This one hurts. Liverpool performed well at the Nou Camp, but they’ve come away on the end of a stinging defeat which leaves them in need of a miraculous result at Anfield next week to salvage hope of silverware.
The tie slipped out of the Reds’ grasp in agonisingly swift fashion with Lionel Messi’s second-half double. Chances to grab a critical away goal were spurned, and now one goal for Barca would leave Liverpool needing to score five.
The painful truth is that this has the feel of a season-defining blow.
We won’t even bother talking about his first goal, as pretty much anyone could have scored that, but it’s a different story for the second.
You don’t want to read me drool over Messi, and I won’t. All that needs to be said is that sometimes when you concede, you just have to sit back and accept that there’s nothing you can do to stop it. Don’t blame Fabinho for giving the free-kick away, or, ludicrously, question Alisson. The best player of all time once again justified the mantle.
As we’ll discuss, though, the Messi factor is not the only explanation. Liverpool would have been fully aware coming into this tie of his capacity for the extraordinary, and that meant there was no room for error.
For the moment, we look to be his latest victim.
Klopp’s questionable decisions
If Roberto Firmino wasn’t fit to play the full 90 minutes, then I suppose that’s fair enough. Divock Origi was admittedly poor when he last started, against Porto, but surely playing him on the left, and Sadio Mane through the middle, was a better option than having Gini Wijnaldum slot between the two forwards?
It was glaringly obvious that Wijnaldum didn’t quite know what his role was. And Liverpool were paying for the lack of a seasoned centre forward as they repeatedly got into good areas but had nobody in a position to attack the ball.
Firmino should have been on at halftime. And failing that, before the hour mark. The 79th minute was far, far too late. There simply wasn’t enough time for him to make a potentially crucial impression on the game.
Klopp knows far better than I, but to my mind this has to be considered a baffling mistake from the manager.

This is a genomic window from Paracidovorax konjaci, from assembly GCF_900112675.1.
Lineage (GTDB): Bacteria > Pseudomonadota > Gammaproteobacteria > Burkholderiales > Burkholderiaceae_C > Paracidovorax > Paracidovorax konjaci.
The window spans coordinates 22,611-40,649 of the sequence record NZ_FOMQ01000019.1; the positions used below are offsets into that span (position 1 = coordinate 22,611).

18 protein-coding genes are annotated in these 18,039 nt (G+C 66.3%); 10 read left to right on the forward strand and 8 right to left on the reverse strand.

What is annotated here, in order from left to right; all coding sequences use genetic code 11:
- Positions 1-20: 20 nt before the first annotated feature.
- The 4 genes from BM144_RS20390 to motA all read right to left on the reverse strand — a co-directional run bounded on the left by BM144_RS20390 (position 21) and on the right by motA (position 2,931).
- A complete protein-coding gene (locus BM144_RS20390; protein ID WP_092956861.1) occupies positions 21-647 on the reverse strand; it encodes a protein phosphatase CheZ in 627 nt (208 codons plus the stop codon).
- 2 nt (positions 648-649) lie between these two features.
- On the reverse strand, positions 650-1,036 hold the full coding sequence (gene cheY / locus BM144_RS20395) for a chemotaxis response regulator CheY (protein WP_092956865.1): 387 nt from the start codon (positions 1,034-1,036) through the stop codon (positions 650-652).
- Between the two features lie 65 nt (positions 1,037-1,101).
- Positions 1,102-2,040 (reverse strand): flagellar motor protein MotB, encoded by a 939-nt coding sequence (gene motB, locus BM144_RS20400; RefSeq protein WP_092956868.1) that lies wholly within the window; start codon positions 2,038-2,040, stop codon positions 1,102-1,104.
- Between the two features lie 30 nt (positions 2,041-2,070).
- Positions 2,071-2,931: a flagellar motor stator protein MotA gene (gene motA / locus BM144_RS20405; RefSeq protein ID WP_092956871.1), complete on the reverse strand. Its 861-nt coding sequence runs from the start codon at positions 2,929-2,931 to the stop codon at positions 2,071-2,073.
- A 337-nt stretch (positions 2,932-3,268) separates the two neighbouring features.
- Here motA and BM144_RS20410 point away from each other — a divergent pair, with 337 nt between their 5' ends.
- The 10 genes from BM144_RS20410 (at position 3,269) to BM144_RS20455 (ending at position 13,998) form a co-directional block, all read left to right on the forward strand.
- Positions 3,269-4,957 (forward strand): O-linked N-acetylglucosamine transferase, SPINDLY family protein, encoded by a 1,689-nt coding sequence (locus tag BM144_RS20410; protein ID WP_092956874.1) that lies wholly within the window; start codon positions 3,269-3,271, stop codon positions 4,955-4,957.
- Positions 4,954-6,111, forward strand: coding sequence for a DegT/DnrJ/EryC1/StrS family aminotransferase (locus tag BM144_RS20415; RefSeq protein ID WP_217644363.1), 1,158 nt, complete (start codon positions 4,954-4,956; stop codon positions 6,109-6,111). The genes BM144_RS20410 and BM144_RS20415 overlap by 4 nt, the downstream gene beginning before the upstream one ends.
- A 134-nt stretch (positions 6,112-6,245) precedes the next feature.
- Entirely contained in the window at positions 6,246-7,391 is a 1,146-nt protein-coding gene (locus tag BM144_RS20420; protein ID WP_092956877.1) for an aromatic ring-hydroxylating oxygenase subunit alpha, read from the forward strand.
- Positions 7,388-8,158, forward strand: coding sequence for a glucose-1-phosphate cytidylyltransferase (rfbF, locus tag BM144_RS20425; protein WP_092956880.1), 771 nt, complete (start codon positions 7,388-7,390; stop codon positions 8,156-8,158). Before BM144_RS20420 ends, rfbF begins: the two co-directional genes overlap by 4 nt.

The rationale for his changes was also puzzling. Klopp appeared to suggest that he made so many simply because he felt obliged to bring in fresh legs.
In fairness, the only alteration which really backfired was starting Joe Gomez ahead of Trent Alexander-Arnold. Gomez didn’t play particularly badly, but he offered Liverpool very little going forward. Trent’s absence as an outlet on that right-hand side was sorely felt.
Klopp said on Tuesday that he would be to blame if his side was beaten. He’s partly right.
Liverpool’s missed chances
The Reds stroked the ball around the midfield with plenty of confidence, but their final ball let them down on a number of occasions. When they did get it right, they squandered their opportunities, and that will only add to the gut-wrenching disappointment.
Two of the best chances fell to James Milner with Barca leading 1-0. Wijnaldum’s dummy fashioned a glorious opening and he had to score, but he fired straight at Ter Stegen. Earlier, Sadio Mane might have done better with an attempted half-volley.
If Liverpool could have chosen anyone to be presented with their golden chance, it would have been Mo Salah. But perhaps he tried to be too precise in finding the top corner rather than lacing the ball into the middle of the net. It came crashing back off the post, and heads were in hands everywhere.
Salah’s critics are sure to revel in this, and make no mistake, he’ll be hurting.
How different we might have felt had he, or Milner, converted. Liverpool just needed that glimmer of hope, but the mood in the dressing room was likely despondent.
Still, to end what turned out to be a grim evening on a note of the slightest optimism, we’re not out of the competition just yet.